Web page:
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During the 19th century much of Wales’s landscape was transformed by industry. In the south Wales valleys it was coal. Here in the north it was slate.

In the beginning small groups of men worked the slate. But then great landowners and entrepreneurs moved in, taking over the quarries and controlling the market. The industry was at its height in 1889, two years before Kate Roberts was born.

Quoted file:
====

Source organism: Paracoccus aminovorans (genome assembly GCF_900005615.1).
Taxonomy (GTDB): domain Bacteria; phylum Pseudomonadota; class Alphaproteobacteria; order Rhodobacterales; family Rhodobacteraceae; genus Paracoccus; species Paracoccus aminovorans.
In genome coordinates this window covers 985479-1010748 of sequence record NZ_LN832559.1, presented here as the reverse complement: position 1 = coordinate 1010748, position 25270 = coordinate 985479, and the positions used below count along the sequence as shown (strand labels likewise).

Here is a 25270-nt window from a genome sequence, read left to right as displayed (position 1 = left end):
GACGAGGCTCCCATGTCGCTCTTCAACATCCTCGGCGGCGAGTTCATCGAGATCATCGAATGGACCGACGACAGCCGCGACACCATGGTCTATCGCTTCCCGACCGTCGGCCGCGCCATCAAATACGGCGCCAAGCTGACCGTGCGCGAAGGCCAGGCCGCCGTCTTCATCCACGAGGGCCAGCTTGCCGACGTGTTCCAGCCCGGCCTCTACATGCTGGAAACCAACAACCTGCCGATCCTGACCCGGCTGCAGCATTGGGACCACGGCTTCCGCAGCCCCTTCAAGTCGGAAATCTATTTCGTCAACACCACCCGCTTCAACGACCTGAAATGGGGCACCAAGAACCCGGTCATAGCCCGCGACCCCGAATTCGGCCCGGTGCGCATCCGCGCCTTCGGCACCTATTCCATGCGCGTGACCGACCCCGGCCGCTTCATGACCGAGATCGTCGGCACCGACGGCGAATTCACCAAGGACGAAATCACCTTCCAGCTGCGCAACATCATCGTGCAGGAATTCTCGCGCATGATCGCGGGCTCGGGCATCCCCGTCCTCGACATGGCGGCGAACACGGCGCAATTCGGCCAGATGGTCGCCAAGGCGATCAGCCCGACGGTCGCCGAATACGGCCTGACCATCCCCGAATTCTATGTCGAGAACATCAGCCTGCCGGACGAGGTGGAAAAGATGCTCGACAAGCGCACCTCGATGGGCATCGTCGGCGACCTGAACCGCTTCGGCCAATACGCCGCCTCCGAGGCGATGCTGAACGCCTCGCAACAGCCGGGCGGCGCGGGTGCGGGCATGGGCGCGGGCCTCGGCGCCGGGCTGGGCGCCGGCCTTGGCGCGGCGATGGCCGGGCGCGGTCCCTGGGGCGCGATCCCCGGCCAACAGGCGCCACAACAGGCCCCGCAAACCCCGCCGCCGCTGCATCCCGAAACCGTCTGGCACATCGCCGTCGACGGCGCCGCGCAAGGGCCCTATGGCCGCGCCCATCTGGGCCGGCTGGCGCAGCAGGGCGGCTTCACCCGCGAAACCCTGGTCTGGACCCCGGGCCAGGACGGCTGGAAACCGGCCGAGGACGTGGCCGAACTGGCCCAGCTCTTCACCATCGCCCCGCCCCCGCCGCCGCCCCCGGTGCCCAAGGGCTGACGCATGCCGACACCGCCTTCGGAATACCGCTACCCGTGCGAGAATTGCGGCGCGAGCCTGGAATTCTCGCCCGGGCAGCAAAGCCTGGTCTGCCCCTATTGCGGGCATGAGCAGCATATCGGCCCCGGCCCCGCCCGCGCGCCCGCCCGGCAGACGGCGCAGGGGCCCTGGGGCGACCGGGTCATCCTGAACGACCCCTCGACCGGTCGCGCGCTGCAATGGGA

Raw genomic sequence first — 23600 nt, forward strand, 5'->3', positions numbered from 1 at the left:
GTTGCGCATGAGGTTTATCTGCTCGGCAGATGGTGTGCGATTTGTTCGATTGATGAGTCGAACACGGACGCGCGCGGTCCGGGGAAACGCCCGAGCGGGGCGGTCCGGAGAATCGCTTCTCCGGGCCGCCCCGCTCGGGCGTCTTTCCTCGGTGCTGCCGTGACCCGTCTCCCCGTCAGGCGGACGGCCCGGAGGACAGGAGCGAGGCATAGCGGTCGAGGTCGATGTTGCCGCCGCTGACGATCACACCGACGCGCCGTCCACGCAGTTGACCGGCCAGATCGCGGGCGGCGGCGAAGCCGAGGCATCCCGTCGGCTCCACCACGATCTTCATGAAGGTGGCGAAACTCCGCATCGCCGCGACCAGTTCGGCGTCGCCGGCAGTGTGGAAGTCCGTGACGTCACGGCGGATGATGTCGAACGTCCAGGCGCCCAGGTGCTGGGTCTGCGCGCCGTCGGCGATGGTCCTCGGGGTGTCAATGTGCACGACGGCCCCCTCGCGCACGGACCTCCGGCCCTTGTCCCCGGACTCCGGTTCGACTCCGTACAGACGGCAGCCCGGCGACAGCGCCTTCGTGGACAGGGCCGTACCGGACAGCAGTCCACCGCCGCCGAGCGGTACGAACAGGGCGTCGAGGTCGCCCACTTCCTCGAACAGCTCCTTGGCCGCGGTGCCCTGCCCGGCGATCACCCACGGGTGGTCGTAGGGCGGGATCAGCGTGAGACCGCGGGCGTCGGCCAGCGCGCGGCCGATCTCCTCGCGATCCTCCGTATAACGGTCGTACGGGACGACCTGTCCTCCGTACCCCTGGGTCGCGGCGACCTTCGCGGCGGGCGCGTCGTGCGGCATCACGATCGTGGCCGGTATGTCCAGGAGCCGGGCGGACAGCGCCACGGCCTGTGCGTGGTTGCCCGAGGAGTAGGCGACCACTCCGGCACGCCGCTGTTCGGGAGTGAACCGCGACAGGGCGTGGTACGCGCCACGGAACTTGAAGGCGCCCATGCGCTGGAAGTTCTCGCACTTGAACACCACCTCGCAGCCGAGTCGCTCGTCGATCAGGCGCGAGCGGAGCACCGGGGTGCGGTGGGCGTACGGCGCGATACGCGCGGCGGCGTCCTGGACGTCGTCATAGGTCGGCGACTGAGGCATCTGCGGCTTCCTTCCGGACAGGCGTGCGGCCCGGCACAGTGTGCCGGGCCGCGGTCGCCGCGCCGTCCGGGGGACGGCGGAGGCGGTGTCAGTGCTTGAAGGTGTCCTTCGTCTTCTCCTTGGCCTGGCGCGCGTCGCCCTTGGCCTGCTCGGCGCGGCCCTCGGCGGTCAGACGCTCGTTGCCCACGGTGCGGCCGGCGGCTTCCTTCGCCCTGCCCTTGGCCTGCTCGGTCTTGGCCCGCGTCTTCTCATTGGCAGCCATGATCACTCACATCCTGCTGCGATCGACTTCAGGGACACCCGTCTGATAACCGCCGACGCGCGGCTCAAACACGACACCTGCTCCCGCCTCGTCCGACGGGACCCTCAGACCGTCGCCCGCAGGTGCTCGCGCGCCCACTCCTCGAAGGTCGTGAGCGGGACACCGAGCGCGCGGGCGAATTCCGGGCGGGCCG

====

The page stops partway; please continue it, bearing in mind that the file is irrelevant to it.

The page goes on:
By then Gwynedd slate employed 14,000 men and had roofed the world. It created an incredible landscape of huge waste tips, scattered upland settlements and a network of railways to take the slate to the sea.

It’s so unique that the Slate Landscape of north-west Wales is pursuing World Heritage Site status. Kate Roberts’s childhood home of Cae’r Gors is a vital chapter in the story.